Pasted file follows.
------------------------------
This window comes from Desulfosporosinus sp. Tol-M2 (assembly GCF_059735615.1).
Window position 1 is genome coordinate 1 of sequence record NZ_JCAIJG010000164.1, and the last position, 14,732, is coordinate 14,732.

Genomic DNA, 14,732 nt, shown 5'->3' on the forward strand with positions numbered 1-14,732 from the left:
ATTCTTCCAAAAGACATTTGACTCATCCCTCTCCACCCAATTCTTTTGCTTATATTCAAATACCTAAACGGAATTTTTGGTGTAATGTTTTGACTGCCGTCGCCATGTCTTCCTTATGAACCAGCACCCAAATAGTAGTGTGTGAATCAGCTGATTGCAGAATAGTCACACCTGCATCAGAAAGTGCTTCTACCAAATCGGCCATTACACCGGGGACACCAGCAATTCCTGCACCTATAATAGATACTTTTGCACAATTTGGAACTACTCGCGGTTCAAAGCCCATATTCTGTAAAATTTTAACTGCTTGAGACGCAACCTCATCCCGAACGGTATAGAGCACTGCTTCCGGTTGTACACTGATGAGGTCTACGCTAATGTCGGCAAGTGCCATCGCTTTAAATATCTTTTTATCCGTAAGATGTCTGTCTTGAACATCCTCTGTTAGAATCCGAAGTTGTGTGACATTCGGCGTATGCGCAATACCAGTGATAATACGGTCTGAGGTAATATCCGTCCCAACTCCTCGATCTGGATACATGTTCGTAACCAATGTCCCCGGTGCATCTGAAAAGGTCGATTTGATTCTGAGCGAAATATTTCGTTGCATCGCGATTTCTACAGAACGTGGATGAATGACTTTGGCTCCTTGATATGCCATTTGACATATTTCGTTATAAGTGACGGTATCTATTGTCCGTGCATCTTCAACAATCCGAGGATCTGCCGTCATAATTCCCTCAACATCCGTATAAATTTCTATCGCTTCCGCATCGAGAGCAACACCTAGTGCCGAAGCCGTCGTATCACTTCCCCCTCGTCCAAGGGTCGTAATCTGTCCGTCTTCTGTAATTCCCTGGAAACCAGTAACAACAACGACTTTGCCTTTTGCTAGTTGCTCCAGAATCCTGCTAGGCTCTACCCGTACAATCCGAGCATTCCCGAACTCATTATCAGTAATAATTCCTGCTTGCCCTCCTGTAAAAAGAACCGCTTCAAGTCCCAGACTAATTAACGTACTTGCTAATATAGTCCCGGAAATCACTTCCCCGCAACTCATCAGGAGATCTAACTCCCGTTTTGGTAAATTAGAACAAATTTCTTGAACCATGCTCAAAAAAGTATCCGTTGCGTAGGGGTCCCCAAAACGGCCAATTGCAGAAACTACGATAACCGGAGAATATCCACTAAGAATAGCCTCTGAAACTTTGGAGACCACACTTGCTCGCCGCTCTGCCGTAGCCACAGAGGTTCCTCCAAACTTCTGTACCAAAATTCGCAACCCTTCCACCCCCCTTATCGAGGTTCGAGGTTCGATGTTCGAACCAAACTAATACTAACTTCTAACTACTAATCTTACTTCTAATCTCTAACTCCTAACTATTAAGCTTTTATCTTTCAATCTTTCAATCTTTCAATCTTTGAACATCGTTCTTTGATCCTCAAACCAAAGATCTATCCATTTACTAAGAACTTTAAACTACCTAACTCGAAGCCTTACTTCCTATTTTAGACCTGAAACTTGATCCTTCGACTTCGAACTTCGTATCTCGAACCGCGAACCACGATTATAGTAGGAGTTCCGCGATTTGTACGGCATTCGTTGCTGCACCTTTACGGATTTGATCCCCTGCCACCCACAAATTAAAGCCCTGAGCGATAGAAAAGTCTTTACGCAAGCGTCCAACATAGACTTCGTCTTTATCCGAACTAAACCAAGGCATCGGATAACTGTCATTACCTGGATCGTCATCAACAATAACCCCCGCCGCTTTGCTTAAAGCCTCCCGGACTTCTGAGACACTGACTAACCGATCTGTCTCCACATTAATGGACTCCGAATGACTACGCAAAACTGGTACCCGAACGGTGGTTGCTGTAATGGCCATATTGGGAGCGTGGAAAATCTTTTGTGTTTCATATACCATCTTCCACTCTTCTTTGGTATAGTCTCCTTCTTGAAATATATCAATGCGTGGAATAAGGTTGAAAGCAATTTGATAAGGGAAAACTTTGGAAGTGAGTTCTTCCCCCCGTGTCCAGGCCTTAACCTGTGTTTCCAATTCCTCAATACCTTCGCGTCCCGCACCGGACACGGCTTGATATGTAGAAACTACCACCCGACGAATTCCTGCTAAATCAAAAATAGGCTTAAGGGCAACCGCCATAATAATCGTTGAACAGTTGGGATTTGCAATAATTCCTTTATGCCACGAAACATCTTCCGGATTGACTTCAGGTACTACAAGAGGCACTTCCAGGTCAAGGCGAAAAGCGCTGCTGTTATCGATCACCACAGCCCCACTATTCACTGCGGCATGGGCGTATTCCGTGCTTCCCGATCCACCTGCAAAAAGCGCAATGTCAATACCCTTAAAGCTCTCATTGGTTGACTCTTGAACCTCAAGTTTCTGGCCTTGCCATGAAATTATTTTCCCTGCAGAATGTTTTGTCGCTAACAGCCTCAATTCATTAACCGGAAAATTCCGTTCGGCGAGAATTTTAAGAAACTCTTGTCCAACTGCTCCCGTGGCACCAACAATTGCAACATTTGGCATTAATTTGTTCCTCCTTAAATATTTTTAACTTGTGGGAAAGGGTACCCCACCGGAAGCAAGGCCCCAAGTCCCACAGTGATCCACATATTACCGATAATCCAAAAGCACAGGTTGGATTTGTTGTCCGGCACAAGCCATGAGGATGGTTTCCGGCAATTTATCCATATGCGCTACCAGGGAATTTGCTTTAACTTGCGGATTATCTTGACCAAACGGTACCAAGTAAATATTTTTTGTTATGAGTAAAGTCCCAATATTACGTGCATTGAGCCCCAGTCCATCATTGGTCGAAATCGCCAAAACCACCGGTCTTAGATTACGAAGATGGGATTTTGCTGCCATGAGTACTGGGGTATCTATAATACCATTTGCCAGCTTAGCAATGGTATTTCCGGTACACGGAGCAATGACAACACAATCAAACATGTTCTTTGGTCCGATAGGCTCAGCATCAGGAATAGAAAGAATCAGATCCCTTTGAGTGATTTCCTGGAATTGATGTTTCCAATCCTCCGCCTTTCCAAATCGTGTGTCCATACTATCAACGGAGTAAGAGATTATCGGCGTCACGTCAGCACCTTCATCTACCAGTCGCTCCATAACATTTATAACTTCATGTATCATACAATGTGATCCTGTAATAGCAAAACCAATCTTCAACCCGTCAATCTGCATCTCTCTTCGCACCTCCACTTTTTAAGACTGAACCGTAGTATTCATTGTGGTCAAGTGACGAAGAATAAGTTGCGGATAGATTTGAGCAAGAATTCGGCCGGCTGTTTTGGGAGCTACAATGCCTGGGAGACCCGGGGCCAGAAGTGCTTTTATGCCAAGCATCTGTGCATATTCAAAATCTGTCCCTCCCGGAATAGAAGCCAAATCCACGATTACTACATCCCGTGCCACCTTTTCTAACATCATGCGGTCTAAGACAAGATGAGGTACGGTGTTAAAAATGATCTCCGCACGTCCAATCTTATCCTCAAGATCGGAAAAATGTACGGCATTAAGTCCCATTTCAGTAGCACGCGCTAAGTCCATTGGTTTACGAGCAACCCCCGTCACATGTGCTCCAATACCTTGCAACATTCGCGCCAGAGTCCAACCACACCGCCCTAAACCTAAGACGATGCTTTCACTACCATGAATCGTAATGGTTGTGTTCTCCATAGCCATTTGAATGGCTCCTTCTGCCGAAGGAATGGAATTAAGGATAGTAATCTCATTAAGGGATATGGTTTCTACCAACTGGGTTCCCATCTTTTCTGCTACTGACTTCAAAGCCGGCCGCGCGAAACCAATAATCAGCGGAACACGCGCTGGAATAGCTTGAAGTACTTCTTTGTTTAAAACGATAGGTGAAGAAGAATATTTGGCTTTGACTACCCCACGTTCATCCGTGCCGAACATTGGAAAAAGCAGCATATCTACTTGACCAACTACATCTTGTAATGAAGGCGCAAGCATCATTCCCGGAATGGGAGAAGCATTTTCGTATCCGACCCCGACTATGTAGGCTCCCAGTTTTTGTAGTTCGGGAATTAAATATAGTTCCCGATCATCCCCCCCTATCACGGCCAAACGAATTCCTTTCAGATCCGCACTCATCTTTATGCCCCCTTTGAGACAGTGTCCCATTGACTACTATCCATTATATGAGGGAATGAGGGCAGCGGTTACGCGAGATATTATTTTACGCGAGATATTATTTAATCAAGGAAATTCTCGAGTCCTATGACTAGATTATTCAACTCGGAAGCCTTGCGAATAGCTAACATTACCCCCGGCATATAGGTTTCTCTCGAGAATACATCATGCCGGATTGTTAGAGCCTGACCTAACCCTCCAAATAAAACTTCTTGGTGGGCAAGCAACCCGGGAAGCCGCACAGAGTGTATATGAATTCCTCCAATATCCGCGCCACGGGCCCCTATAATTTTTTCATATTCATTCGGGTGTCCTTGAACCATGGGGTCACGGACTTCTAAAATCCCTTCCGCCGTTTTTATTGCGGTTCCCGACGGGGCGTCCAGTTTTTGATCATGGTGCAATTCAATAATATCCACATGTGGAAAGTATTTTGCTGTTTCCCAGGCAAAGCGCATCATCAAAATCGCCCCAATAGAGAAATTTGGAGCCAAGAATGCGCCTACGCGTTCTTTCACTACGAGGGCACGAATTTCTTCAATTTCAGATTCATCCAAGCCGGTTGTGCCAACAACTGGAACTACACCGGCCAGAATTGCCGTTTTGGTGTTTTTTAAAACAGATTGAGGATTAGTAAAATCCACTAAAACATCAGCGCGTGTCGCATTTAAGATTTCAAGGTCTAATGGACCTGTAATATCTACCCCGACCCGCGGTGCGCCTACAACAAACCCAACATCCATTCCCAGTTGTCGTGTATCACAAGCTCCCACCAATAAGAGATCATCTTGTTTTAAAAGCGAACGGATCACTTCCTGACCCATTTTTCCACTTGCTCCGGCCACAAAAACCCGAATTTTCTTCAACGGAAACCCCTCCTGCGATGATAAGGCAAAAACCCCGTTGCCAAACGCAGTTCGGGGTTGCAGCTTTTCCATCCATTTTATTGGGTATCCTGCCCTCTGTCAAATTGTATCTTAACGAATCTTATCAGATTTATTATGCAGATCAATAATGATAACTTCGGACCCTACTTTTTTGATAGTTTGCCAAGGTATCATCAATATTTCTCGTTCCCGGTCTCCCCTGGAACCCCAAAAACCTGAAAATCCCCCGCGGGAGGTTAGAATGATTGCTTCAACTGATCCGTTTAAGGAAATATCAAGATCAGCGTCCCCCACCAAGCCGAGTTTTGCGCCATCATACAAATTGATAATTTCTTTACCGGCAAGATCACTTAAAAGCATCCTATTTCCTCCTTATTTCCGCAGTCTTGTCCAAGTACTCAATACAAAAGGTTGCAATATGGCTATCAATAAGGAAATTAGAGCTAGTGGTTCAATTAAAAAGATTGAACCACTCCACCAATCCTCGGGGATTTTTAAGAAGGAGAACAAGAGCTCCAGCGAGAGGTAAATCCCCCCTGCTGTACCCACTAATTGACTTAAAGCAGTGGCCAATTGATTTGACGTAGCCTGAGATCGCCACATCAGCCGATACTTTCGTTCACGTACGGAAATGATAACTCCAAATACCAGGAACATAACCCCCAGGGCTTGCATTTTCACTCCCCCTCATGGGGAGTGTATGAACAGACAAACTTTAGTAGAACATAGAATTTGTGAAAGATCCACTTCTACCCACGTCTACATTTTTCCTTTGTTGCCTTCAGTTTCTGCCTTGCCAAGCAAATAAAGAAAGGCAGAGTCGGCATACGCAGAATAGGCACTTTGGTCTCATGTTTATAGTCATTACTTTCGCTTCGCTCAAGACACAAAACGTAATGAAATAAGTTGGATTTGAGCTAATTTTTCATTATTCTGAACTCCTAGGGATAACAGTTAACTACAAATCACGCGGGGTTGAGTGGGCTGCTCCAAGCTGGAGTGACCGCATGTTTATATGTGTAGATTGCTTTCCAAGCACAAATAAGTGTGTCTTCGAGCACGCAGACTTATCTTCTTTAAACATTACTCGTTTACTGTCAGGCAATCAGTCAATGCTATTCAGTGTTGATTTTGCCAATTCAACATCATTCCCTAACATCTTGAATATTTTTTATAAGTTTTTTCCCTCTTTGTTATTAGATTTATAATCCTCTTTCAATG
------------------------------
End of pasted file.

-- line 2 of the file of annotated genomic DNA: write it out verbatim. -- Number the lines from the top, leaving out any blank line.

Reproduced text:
Window position 1 is genome coordinate 1 of sequence record NZ_JCAIJG010000164.1, and the last position, 14,732, is coordinate 14,732.